Above all, you want to practice good oral health to maintain your tooth enamel. At Dr. Michael J. Casey, DDS, located in Waterford, WI, Dr. Michael Casey, and Dr. Mary Lenz are your local family dentist and resident experts in preventing plaque and tarter.
What is Plaque?
Dental plaque is a soft, sticky film that builds on your teeth when bacteria mix with saliva and food. We all have plaque on our teeth.
In fact, according to the American Dental Association, plaque consists of more than 500 species of both good and bad bacteria for your mouth.
When you have harmful bacteria on your teeth, it produces acids after you eat or drink. This is especially true when you consume something sugary, and the acids attack the enamel of your teeth, leading to more serious issues for both your oral and overall health.
If the plague is left unremoved, it can harden your teeth and turn them into tartar. The buildup of plaque and tartar leads to your gums becoming tender and swollen, and a sign of early staged periodontal or gum disease.
There are many ways to prevent plaque buildup, and it is essential to:
- Brush your teeth twice a day
- Floss daily
- Limit sugary food and drinks
- Keep up routine visits and cleanings with your dentist
What is Tartar?
If you want to prevent tartar, it is best to maintain good oral hygiene. In addition, you want to follow a daily protocol of brushing and flossing so that plaque does not sit on your teeth longer than necessary.
Tarter, also known as calculus, occurs when the minerals in your saliva progress. Tartar affects the exterior of your teeth and settles below your gumline. This accumulation makes it difficult to clean your teeth properly.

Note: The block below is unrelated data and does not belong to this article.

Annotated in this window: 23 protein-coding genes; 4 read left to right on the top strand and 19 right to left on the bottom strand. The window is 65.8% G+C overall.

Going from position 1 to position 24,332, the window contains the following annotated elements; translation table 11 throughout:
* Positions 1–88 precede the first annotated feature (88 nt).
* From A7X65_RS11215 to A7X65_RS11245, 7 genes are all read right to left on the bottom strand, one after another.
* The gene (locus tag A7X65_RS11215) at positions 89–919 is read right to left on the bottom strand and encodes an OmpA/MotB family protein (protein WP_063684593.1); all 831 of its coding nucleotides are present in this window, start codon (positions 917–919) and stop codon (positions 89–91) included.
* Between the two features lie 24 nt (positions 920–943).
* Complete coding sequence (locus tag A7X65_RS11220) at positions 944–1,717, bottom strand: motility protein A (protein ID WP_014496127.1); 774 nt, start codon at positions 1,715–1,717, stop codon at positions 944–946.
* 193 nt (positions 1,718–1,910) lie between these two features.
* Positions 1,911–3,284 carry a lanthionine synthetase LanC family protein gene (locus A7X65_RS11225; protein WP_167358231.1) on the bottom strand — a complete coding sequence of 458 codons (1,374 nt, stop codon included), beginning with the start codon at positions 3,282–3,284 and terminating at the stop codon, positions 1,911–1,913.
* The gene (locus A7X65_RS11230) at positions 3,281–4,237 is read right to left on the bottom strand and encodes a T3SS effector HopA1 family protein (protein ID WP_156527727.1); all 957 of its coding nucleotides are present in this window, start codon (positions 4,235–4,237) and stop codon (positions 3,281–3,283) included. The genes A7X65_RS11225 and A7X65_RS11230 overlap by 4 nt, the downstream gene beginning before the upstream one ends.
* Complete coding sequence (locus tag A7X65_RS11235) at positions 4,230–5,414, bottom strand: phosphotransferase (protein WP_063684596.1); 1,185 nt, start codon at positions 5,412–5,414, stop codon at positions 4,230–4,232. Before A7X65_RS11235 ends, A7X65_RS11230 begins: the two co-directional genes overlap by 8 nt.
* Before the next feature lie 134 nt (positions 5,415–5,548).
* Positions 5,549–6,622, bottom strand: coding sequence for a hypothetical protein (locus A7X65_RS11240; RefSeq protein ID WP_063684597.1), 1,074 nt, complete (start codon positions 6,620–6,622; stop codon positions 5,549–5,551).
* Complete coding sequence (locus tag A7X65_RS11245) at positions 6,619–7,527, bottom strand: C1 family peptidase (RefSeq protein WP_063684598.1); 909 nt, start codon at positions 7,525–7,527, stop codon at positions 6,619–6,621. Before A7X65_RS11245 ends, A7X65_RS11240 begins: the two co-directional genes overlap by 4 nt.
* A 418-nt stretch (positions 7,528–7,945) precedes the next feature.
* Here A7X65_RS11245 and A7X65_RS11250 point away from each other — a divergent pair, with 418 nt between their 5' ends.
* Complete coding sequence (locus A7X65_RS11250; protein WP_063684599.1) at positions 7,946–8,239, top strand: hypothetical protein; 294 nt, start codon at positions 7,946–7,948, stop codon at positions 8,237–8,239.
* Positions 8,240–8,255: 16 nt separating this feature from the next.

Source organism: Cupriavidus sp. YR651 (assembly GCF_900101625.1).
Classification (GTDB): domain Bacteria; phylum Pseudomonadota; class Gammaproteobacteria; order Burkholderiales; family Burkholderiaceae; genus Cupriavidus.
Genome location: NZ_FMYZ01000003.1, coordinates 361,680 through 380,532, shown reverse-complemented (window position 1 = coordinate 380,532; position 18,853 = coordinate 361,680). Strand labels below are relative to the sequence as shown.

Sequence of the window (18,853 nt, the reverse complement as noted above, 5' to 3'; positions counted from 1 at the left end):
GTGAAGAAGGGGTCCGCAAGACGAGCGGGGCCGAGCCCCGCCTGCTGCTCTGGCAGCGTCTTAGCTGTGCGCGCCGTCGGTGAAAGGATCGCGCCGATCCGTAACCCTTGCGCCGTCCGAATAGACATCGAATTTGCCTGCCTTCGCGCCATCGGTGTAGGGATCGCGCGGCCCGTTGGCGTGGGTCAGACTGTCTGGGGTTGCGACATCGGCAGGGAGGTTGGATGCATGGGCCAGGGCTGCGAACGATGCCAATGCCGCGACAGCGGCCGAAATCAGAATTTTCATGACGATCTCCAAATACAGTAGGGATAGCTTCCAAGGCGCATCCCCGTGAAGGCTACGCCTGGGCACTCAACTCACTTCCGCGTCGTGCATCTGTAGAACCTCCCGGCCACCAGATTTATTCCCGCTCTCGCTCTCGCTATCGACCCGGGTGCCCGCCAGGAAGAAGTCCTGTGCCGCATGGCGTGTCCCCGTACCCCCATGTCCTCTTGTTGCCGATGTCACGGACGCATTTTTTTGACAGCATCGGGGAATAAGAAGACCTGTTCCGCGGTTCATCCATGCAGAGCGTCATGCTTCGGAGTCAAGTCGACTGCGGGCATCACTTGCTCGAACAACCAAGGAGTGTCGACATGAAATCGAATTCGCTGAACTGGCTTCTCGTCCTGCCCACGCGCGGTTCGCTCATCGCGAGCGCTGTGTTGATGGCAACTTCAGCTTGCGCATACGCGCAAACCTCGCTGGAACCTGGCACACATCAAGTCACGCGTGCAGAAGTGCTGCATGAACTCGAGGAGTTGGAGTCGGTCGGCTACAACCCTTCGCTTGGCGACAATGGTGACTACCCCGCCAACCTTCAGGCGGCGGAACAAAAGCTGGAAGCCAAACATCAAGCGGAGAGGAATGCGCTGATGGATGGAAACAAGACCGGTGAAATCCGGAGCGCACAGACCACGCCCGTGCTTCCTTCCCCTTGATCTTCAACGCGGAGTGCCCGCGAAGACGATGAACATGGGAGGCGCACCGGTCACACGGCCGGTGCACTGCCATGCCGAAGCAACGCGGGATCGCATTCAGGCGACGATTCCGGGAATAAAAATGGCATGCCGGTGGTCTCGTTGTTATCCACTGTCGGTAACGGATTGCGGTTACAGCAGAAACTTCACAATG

If tartar spreads below the gum line, a family dentist like Dr. Casey or Dr. Lenz, in Waterford, WI, will need to remove it to prevent gum disease.
What is the Difference Between Tartar and Plaque?
Both tarter and plaque cause dental health problems, but there are critical differences between tartar and plaque.
Plaque builds up gradually on your teeth throughout the day with eating and drinking. You can remove plaque on your teeth before it hardens into the plaque by brushing and flossing.
Other differences include:
- Plaque is a fuzzy feeling on your teeth, and tartar feels rough or has a yellow-brown appearance.
- Plaque is removed with brushing and flossing, while tarter must be removed by a dental professional.
Plaque buildup that sits for a long time can lead to tartar forming on your teeth, and that can lead to gum disease. If you are ready to learn more, please call Dr. Michael Casey and Dr. Lenz at their office in Waterford, WI, for your family dentist appointment by calling (262) 534-6515.